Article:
RfC on categorizing all works by an artist by genre
NAC: There is a clear consensus that artists should not be characterized by genre, at least not routinely. The question was only about the characterization of artists, who often mix or cross over genres. One editor said that the decision as to whether to characterize artists should be case-by-case, which is that occasionally an artist can be characterized as to a genre, but artists should not routinely be characterized as to genre. Characterizing albums or songs by genre was not the issue and does not appear to be controversial. Do not characterize artists by genre routinely. Robert McClenon (talk) 17:47, 20 May 2019 (UTC)
The following discussion is closed. Please do not modify it. Subsequent comments should be made on the appropriate discussion page. No further edits should be made to this discussion.
Question: Should we continue categorizing all works (albums or songs) by an artist by genre? 16:53, 29 March 2019 (UTC)
I propose we stop grouping all works by an artist by genre. Doing so is often original research and grossly misleading.
Please allow me to give a brief and neutral overview of this discussion so far. Back in April 2017, I started a discussion at WikiProject Songs expressing concern about how we categorize all works by artists by specific genres. I revisited the discussion once again in May 2018. Both discussions were productive, but neither generated anything close to consensus. In an attempt to get more editor feedback, I opened a RfC, which received very little feedback. Most recently, I revisited this discussion again in February 2019, which saw mostly the same participants saying they stood by their previous statements. You'll see I've provided summaries of editor feedback in the two latter discussions, which no participating editors said misrepresented their views. Please review these discussions.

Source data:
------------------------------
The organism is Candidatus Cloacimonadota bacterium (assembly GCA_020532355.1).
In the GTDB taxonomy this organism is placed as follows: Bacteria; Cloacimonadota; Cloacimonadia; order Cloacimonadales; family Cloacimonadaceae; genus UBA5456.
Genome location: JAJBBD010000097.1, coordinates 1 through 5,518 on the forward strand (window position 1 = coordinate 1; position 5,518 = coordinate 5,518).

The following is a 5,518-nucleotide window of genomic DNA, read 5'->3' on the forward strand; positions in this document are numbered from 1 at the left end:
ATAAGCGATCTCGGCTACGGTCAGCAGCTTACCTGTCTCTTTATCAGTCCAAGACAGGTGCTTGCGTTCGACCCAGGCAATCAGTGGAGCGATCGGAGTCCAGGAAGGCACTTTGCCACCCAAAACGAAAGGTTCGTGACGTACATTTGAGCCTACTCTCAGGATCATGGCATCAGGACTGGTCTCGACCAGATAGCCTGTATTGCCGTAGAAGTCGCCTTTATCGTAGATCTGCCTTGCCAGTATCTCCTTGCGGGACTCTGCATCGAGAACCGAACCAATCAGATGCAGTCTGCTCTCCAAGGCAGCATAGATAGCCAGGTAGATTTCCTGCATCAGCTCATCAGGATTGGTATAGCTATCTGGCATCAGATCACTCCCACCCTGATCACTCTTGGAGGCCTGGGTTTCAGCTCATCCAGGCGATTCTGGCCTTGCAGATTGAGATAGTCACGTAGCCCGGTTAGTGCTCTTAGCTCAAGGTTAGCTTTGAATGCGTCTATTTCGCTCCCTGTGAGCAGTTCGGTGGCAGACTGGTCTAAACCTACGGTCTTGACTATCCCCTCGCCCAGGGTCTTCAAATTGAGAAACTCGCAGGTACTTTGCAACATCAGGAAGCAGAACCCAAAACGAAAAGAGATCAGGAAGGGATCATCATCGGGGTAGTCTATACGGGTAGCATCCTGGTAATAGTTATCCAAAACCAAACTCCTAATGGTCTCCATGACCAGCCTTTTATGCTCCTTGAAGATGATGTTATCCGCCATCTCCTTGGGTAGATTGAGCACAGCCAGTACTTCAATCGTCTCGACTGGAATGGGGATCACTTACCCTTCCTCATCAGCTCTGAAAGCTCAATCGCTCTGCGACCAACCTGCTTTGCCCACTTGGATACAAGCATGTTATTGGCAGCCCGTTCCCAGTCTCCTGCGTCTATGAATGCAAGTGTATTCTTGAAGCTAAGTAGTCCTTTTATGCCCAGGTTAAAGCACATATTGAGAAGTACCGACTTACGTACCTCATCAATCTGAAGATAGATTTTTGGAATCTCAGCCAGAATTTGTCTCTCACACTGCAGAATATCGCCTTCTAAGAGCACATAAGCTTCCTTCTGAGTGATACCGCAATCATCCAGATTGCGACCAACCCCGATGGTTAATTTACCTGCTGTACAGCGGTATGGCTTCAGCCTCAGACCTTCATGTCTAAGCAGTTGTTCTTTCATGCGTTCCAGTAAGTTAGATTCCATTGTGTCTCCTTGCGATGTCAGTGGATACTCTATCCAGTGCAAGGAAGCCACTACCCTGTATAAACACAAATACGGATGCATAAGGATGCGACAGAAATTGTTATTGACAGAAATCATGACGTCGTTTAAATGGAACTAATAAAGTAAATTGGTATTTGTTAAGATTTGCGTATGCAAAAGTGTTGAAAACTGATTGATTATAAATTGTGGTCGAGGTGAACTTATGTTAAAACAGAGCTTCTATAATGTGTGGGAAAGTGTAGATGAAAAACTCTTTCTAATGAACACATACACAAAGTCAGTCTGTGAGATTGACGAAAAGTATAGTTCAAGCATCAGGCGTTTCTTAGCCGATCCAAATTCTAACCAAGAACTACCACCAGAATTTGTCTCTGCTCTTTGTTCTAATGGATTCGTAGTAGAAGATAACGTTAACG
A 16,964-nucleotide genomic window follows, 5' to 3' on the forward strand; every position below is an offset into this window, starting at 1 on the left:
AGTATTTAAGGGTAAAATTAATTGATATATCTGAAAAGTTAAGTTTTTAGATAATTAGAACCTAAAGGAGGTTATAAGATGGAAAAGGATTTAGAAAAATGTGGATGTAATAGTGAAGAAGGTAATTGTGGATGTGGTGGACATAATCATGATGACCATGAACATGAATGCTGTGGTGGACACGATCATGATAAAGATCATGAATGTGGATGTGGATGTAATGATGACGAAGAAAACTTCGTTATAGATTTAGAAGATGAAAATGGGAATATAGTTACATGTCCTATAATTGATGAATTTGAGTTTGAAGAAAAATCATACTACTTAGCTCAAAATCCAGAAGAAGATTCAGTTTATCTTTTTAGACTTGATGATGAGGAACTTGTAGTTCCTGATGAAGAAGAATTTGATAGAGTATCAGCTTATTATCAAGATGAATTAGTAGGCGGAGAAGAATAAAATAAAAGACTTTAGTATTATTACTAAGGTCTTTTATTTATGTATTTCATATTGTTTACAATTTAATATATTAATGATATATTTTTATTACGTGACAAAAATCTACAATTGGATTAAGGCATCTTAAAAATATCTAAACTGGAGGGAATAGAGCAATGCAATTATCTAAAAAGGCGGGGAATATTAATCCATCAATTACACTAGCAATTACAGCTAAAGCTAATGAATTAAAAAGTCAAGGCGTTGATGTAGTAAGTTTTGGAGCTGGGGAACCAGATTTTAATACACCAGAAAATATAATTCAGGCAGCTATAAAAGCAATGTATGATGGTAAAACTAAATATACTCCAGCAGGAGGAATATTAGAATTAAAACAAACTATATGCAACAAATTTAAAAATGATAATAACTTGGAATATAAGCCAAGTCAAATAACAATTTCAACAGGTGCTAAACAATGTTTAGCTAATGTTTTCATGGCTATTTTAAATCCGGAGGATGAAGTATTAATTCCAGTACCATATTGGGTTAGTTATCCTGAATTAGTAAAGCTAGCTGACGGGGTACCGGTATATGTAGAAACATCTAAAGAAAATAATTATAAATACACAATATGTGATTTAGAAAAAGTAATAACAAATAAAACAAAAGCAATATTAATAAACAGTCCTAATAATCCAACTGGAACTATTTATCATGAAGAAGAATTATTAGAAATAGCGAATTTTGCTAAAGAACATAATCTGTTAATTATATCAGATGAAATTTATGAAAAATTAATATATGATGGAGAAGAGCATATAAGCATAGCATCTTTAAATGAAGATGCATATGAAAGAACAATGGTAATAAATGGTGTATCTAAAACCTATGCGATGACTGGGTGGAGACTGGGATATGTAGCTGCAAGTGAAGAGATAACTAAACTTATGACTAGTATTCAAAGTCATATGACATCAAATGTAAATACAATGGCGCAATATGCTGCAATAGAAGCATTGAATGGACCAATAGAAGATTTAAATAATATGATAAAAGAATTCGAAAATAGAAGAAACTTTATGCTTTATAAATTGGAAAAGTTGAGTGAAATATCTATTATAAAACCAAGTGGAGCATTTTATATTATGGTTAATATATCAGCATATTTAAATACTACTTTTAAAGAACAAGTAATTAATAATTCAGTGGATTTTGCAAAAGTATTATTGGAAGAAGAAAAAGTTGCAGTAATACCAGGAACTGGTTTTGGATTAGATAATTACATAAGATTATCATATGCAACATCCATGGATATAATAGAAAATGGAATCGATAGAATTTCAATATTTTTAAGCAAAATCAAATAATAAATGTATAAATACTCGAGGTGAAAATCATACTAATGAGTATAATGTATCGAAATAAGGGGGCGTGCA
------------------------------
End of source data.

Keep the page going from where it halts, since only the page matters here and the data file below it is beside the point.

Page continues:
To very briefly summarize, there are a few editors who strongly prefer to maintain status quo, a few editors who are indifferent (and may not like this RfC), and slightly more editors who believe there needs to be some sort of change. After the most recent discussion was archived, I asked a few editors where to go next. I was told Wikipedia:Categorization was an option, and was also encouraged to start an RfC. Since this applies to WikiProjects other than WikiProject Songs, I've tried to pick a more encompassing space for discussion, and plan to post invites at WikiProjects Albums and Songs, WP:Categorization, and other spaces.
Within Wikipedia articles, we require sources to verify claims. When adding one or more genres to infoboxes, we required citations to prove the work has been described in this way. Why are we not treating categories the same way? We should only be adding genre categories when sourcing allows. Saying all Lady Gaga songs are synthpop is original research and grossly misleading. Her songs have been described as electronic, jazz, pop, rock, etc. You get my point.
Some editors have argued the genre categories are necessary for organizational purposes. I disagree. If Category:Rock albums by American artists is too large, then let us create/use genre subcategories such as Category:Pop rock albums by American artists, or separate by time (example: Category:1990s rock albums by American artists. But don't be lazy and say all seven articles in Category:Gavin DeGraw albums are classified as rock when: 1) only one of the articles actually has an inline citation classifying the album as rock; 2) some articles use specific rock subgenres, and 3) one of the articles does not even use the word "rock" in the infobox or anywhere in the article's prose. Saying these are all rock albums is inaccurate. We should only add genre categories when they truly apply.
We can do better. Wikipedia can do better. I realize this might be seen as a drastic change to how we categorize music articles, but I feel very strongly we should only add genre categories when sourcing and an article's text allows us to do so. I invite editors to please review past discussions and share their thoughts below.
I'm not knowledgeable on the Wikipedia category system, but IMO any system that relies on determining a genre to find something is a bad idea. Genres are in the eye of the beholder; occasionally they are clear-cut, but that is not the norm. Something like the artist's name is an objective trait. North8000 (talk) 19:20, 29 March 2019 (UTC)
You're right. I did not even use the word "subjective" above, but genres are absolutely subjective, which is precisely why we must rely on appropriate secondary coverage for genre information. Anything less is a disservice to readers. ---Another Believer(Talk) 19:23, 29 March 2019 (UTC)
No, we should not categorize all works of an artist by genre. Artists cross genres. Levivich 07:17, 30 March 2019 (UTC)